Parse and query CloudTrail logs with AWS Glue, Amazon Redshift Spectrum and Athena

Posted in AWS Blog
05/11/2018 Jo Evens

Building on the Analyze Security, Compliance, and Operational Activity Using AWS CloudTrail and Amazon Athena blog post on the AWS Big Data blog, this post will demonstrate how to convert CloudTrail log files into parquet format and query those optimized log files with Amazon Redshift Spectrum and Athena.

The people over at awslabs did a great job in providing scripts that allow the conversion through AWS Glue ETL jobs. I’ll be using their scripts throughout this post.

Depending on your use case, either Redshift Spectrum or Athena will come up as the best fit:
If you want  ad-hoq, multi-partitioning and complex data types go with Athena.
If on the other hand you want to integrate wit existing redshift tables, do lots of joins or aggregates go with Redshift Spectrum.

Setting things up

Users, roles and policies

For the purpose of this demo, I’ve created a demo-user with following policies attached:

  1. AmazonAthenaFullAccess
  2. AmazonRedshiftFullAccess
  3. An inline policy allowing read-only access to the CloudTrail logs on S3 and the scripts bucket.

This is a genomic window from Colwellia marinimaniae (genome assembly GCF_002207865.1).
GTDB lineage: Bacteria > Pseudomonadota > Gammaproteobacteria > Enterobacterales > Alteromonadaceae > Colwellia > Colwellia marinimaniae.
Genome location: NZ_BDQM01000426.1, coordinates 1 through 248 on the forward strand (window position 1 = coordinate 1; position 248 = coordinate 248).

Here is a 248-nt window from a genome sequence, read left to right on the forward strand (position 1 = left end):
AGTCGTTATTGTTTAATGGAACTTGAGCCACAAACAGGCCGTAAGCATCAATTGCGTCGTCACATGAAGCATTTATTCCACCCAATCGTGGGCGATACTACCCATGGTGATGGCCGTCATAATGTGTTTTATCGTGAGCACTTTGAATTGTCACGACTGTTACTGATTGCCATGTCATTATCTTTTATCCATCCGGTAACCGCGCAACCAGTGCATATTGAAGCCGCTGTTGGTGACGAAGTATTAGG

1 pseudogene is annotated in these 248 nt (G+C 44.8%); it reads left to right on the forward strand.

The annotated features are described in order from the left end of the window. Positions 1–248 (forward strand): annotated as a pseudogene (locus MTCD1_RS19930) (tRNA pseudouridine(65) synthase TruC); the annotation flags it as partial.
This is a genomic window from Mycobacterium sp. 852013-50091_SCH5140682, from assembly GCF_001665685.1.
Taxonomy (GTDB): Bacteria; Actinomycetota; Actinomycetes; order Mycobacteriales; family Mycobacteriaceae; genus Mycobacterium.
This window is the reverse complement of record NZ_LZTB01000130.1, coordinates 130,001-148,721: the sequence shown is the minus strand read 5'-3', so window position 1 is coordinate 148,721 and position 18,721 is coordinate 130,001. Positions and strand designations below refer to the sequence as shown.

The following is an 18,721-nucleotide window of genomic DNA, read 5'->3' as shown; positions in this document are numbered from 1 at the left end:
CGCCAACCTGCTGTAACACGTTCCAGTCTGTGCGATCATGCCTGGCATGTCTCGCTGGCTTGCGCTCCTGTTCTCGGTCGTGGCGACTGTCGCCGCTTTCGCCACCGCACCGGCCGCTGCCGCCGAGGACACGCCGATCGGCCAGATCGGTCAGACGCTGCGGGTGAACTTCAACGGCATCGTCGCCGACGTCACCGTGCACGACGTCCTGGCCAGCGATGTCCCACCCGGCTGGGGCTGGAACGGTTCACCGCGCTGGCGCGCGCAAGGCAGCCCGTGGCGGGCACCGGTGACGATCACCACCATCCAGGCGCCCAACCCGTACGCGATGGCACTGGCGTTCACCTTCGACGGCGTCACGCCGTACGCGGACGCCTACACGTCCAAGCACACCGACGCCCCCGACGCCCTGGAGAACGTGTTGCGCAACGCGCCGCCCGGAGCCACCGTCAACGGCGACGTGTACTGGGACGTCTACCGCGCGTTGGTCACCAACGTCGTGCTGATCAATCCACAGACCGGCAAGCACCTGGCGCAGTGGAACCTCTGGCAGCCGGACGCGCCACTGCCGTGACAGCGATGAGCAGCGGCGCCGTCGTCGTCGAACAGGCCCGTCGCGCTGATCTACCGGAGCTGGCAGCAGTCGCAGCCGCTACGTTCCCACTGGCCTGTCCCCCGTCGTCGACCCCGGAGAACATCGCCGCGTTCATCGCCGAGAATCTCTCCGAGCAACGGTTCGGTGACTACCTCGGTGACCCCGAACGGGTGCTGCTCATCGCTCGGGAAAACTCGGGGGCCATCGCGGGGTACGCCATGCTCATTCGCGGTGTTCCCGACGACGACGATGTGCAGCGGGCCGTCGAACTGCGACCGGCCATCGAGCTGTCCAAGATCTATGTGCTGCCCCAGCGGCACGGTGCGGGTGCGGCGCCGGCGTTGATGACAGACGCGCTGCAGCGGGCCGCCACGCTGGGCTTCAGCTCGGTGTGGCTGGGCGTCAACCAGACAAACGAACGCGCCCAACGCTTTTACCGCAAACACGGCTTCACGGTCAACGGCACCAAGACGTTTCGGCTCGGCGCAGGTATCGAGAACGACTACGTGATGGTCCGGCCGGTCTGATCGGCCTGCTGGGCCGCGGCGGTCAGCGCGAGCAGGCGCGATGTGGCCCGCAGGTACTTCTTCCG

4. An inline policy allowing read-write access to the S3 bucket containing the Glue ETL scripts

The Glue service role contains:

  1. The managed AWSGlueServiceRole
  2. An inline policy giving read-write access to the CloudTrail logs on S3

The Redshift service role contains:

  1. The managed AWSGlueConsoleFullAccess role
  2. An inline policy giving read access to the cloudtrail logs on S3

In order to use Athena and Redshift from SQL editors, please add port 443 and 5439 to your VPC’s default security group.

Awslabs scripts

The on the github project page explains how to build and deploy the scripts. In this case, I’ve uploaded the scripts to another bucket, not the bucket containing the CloudTrail logs.


Once the scripts are in place, create the Glue ETL job using the AWS CLI:

Now, to actually start the job, you can select it in the AWS Glue console, under ETL – Jobs, and click Action – Run Job, or through the CLI:

You can follow up on progress by using:

Until the JobRunState is Succeeded:



Launch your favorite SQL editor (Additional drivers) ,  or open Athena in the AWS console.
Let’s see what our table looks like:

You’ll notice 4 columns starting with json_. These contain some more nested JSON data.
For example:

You can use the JSON extract functionality in Athena to dive in deeper:

Something more useful to interpret:

Redshift Spectrum

Now that we have our tables and database in the Glue catalog, querying with Redshift Spectrum is easy.
First make sure you have a Redshift cluster running, then create the external schema:

Our tables are detected automatically (Thank you Glue).

Creating a session with psql:

And a query making a bit more sense than COUNT(*) :


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